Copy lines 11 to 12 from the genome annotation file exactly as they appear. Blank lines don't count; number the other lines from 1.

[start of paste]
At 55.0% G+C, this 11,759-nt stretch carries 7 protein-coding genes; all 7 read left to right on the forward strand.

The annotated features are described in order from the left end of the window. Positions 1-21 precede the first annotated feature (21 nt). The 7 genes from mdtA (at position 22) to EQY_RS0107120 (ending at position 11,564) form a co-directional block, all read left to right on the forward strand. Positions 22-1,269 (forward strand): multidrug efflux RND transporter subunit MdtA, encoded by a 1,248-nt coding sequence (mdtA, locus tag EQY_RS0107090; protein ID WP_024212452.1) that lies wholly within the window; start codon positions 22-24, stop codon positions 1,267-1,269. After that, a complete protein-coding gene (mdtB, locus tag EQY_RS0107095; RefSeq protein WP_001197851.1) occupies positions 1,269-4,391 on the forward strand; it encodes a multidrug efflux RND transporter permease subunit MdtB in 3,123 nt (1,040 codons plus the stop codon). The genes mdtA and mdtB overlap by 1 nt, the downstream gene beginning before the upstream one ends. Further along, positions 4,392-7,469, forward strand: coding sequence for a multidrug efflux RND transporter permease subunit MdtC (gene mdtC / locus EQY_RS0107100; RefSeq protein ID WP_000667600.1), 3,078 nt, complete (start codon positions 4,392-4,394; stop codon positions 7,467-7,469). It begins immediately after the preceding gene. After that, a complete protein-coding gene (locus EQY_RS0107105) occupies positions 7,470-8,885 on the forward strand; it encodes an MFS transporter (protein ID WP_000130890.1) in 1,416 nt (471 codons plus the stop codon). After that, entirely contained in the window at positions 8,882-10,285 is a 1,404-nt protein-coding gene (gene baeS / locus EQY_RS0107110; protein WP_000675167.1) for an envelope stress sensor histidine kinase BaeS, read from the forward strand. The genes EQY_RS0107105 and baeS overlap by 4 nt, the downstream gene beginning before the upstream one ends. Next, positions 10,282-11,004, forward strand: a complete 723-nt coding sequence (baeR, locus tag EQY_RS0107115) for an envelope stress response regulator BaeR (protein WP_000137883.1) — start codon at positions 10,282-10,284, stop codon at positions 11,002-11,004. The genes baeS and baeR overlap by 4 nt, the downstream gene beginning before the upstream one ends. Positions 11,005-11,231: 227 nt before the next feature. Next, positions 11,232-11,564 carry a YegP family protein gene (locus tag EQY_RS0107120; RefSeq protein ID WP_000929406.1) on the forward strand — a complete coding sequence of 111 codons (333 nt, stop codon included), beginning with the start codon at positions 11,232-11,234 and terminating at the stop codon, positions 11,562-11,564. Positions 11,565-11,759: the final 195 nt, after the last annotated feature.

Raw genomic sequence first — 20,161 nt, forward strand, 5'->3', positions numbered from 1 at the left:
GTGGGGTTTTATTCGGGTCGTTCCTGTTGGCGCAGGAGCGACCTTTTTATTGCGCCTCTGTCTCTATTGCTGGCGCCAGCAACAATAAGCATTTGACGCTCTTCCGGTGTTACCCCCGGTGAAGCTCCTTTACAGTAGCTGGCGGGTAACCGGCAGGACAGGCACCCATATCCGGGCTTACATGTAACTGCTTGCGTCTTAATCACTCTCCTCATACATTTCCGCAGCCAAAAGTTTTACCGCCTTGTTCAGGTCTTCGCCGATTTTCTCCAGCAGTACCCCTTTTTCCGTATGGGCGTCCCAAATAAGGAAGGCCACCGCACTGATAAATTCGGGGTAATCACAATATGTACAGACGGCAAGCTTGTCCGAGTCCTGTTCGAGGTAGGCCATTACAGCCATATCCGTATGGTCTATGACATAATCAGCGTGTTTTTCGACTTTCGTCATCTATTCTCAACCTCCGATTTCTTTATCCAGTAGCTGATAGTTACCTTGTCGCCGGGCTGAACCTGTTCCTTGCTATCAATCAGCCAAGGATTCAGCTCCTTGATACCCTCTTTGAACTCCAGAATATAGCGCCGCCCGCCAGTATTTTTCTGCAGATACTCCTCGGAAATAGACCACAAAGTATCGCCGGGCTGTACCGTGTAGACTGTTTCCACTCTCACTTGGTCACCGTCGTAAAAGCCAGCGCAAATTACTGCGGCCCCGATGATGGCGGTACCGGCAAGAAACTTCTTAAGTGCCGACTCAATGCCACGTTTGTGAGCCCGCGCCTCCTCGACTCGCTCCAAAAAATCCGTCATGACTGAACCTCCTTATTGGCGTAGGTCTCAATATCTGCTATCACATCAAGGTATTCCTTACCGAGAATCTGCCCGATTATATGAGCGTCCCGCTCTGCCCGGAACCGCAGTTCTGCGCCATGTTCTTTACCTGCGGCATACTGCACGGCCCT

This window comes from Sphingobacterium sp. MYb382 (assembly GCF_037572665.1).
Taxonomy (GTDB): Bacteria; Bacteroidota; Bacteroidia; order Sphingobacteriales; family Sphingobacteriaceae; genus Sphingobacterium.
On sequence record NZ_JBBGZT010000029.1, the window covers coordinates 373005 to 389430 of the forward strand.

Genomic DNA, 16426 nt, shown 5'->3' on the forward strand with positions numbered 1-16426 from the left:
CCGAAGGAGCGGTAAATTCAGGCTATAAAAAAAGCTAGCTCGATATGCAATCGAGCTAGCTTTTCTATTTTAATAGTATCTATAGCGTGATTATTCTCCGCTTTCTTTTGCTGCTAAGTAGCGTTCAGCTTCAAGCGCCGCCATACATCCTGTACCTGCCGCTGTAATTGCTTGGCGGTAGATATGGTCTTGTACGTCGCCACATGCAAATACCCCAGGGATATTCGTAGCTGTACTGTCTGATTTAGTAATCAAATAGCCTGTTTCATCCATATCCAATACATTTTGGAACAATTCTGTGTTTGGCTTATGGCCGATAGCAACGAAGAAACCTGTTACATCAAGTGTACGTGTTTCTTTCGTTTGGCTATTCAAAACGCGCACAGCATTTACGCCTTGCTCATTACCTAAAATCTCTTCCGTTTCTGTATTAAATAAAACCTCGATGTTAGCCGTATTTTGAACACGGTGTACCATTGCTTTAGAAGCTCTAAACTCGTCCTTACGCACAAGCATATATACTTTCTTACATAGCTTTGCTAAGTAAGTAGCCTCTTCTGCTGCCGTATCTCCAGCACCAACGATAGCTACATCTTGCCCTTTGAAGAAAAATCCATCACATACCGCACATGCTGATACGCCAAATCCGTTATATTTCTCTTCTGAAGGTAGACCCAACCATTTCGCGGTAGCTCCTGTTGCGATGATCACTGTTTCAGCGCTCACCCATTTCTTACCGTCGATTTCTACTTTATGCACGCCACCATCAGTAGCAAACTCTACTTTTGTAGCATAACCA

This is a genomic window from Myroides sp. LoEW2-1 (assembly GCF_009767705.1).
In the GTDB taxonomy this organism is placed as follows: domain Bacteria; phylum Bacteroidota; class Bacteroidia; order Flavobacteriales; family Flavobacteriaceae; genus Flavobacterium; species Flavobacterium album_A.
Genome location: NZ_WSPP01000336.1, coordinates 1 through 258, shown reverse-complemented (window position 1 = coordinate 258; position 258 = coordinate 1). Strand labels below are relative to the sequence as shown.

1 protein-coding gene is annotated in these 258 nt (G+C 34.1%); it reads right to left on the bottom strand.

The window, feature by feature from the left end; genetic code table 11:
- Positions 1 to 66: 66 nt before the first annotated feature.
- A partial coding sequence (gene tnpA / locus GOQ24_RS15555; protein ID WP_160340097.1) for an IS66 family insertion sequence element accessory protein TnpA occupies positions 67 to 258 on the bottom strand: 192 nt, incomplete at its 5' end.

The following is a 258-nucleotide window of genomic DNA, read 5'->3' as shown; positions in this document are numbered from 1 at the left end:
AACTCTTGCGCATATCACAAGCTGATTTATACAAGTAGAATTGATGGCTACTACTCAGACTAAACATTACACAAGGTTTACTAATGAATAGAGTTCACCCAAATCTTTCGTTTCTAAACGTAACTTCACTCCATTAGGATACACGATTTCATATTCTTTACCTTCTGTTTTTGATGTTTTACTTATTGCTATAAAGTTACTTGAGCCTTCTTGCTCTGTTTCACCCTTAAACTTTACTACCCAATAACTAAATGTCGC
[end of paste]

In the GTDB taxonomy this organism is placed as follows: domain Bacteria; phylum Bacteroidota; class Bacteroidia; order Flavobacteriales; family Flavobacteriaceae; genus Flavobacterium; species Flavobacterium album_A.
Genome location: NZ_WSPP01000336.1, coordinates 1 through 258, shown reverse-complemented (window position 1 = coordinate 258; position 258 = coordinate 1). Strand labels below are relative to the sequence as shown.